For the past ten years, my approach in this series is to create psychological images utilizing the genre of landscape painting. I want to complicate the visual experience by supporting some pictorial conventions while undermining others, by having multiple visual languages concurrent within one image and by having areas of the painting in direct contradiction or conflict with each other. I’m interested in exploring the psychological space of holding simultaneously and contradictory beliefs or perceptions.
In the Envisaged Landscapes series I use a plein air approach to find certain spatial relationships and then disrupt those relationships by using local color in a non-descriptive way to contradict the linear perspective of the drawing. Instead of looping back into realism, I have found that using known spaces and colors in a counterintuitive way creates a heightened psychological tension between what we expect and believe visually and what we experience.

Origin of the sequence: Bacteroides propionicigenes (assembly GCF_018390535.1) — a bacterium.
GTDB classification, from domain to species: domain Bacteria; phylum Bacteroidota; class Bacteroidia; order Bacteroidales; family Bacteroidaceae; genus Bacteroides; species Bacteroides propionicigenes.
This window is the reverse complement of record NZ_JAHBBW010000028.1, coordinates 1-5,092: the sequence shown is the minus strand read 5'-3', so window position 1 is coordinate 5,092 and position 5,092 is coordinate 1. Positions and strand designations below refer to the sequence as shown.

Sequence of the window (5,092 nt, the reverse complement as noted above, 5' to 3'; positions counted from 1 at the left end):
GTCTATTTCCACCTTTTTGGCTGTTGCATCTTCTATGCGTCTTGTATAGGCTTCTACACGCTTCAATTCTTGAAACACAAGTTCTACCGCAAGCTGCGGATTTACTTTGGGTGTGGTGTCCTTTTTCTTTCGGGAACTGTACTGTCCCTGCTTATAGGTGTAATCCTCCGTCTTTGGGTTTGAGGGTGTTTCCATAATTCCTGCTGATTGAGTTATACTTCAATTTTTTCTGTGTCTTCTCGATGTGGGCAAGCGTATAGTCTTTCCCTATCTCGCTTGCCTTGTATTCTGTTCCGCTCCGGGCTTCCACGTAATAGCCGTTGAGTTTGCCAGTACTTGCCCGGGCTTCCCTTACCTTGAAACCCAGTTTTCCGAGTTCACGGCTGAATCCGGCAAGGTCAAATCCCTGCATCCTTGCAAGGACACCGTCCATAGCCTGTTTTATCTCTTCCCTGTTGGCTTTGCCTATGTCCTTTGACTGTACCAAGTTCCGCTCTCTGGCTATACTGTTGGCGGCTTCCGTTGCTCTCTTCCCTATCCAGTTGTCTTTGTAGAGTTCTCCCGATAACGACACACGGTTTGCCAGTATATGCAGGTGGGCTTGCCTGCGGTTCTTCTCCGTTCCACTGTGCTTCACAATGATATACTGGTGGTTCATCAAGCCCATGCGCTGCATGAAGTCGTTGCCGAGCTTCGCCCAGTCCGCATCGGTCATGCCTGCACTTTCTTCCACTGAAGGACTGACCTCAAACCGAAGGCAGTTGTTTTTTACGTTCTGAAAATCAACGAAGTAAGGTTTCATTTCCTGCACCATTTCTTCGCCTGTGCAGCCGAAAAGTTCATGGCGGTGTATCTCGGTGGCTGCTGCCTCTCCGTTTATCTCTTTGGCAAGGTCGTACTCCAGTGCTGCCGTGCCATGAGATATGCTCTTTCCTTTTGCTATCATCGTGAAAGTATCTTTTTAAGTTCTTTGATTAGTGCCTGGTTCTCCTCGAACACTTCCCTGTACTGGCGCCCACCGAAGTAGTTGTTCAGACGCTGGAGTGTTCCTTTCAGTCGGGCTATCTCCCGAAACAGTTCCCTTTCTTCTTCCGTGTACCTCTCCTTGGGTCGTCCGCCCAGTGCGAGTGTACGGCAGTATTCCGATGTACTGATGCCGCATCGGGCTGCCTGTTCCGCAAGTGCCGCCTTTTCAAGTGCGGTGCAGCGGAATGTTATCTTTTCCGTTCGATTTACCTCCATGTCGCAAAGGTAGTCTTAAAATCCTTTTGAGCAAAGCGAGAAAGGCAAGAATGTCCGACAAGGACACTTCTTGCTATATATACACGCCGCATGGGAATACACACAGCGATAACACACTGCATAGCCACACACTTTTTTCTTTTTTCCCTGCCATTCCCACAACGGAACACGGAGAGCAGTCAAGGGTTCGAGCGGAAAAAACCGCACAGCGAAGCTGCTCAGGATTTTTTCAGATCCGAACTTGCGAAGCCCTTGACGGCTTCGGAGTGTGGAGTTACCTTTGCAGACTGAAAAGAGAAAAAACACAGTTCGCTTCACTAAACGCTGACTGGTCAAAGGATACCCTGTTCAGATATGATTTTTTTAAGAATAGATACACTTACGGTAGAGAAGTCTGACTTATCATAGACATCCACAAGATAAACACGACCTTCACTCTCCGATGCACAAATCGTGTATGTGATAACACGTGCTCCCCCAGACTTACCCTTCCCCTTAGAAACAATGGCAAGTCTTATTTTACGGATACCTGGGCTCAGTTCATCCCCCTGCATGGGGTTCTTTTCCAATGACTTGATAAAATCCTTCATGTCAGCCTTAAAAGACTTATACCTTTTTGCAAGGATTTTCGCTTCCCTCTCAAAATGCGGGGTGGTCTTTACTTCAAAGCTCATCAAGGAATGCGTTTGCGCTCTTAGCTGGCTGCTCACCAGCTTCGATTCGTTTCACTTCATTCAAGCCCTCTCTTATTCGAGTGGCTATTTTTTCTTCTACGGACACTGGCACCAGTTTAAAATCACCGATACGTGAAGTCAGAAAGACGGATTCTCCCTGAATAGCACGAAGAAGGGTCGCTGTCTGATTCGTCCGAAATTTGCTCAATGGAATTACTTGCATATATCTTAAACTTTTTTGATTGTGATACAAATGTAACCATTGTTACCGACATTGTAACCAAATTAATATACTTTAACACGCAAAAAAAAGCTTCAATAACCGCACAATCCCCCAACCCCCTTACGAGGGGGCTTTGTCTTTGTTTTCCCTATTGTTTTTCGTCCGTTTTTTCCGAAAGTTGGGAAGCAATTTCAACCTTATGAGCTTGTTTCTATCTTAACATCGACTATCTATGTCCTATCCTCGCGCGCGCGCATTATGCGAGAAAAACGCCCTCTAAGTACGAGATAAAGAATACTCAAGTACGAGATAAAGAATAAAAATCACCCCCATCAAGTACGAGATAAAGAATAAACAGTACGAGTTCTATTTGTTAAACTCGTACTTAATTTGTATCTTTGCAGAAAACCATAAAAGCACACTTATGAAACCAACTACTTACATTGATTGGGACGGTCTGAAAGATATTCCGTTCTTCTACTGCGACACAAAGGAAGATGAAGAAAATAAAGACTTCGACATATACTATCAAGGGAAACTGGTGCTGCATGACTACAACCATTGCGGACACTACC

This increased visual and mental tension I think comes from the echoes of the recognizable and how these cues encourage a greater subliminal belief in the landscape thus making the distortions more intimate.